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September 23, 2017

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Religious freedom walks hand in hand with freedom of speech

Over the last 30 years, Taiwan has embraced democracy while upholding religious pluralism and tolerance toward all beliefs, including Islam, Taoism, Judaism, Christianity and Buddhism.

Local authorities not only respect religious freedoms under the Republic of China's (R.O.C.) Constitution, but also as a matter of practice. Earlier this month, for instance, thousands of believers attended a celebration of the Buddha's Birthday held in front of the Presidential Office (總統府) and the National Chiang Kai-shek Memorial Hall (國立中正紀念堂).

The two separate events, which marked the birthday of Prince Siddhartha, the founder of Buddhism and the Supreme Buddha in most Buddhist traditions, were organized by various religious organizations, including the Buddhist Compassion Relief Tzu Chi Foundation (慈濟基金會), Fo Guang Shan Monastery (佛光山寺) and the Buddha's Light International Association (國際佛光會). Since 1999, the date has been a national holiday in Taiwan that falls on the second Sunday in May and coincides with Mother's Day.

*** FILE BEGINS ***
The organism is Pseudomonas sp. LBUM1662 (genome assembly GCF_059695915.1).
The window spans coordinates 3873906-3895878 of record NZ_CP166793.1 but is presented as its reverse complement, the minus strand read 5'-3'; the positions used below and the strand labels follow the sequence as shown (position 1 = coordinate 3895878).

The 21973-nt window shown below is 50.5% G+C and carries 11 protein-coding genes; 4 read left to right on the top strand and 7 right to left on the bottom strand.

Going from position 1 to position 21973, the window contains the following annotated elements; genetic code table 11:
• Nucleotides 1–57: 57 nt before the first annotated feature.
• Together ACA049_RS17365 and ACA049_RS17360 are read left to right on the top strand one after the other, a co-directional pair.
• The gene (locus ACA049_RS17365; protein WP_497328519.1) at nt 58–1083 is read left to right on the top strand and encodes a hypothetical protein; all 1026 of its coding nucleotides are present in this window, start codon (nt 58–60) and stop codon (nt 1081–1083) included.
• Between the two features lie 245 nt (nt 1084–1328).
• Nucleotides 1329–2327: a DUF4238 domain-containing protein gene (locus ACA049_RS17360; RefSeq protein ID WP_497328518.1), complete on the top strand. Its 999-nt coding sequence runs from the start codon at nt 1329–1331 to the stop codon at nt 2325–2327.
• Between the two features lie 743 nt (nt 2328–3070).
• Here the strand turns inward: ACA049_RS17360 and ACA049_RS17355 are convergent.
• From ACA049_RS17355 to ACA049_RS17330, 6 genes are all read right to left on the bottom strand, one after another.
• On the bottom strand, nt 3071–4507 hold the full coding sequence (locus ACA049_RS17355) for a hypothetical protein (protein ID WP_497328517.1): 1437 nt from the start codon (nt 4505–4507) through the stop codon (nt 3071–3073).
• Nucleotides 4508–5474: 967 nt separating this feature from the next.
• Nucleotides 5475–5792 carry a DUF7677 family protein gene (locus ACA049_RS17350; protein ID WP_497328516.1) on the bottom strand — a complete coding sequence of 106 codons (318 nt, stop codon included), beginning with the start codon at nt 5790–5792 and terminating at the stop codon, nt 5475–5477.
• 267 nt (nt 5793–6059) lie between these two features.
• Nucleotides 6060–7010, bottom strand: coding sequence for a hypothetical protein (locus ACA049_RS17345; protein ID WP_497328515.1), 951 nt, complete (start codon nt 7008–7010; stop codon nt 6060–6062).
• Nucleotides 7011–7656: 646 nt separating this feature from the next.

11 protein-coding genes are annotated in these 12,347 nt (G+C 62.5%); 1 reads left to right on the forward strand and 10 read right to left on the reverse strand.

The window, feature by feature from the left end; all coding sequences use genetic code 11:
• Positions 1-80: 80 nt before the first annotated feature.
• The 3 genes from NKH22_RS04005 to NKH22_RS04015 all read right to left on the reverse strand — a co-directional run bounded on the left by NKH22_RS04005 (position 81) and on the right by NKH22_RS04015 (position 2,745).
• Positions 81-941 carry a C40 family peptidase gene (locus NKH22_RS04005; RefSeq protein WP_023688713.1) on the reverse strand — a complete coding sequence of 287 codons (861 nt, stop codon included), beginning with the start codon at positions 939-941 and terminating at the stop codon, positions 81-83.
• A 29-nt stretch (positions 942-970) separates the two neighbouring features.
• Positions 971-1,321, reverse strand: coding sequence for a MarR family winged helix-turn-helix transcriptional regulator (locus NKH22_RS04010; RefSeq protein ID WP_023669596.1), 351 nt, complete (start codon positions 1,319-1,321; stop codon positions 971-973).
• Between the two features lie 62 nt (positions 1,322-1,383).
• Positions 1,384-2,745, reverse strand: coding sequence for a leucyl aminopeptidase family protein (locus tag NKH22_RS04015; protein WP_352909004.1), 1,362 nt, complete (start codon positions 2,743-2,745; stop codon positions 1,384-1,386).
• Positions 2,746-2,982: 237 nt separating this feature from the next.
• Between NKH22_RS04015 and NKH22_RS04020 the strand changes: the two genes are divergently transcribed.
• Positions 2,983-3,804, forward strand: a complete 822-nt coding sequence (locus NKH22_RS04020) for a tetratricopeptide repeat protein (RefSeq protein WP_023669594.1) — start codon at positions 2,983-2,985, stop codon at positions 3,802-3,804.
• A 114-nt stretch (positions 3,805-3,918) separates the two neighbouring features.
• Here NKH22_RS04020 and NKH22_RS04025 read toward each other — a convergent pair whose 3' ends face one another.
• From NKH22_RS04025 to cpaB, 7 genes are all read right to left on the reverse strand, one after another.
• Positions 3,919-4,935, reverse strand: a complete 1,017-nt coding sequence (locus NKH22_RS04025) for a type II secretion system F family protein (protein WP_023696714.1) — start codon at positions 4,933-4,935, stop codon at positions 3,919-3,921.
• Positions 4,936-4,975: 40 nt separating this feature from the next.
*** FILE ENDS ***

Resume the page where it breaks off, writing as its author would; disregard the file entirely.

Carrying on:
Like most developed countries, Taiwan has come to accept religious freedom as a basic human right, based on Article 18 of the Universal Declaration of Human Rights (UDHR), adopted by the General Assembly of the United Nations in 1948, which states: "Everyone has the right to freedom of thought, conscience and religion; this right includes freedom to change his religion or belief, and freedom, either alone or in community with others and in public or private, to manifest his religion or belief in teaching, practice, worship and observance."

Though not a member state of the United Nations, the R.O.C. is a country that allows its residents to freely practice religion without needing to worry about religious oppression. There were no reports of societal abuses or discrimination based on religious affiliation, beliefs or practices in Taiwan in 2011.

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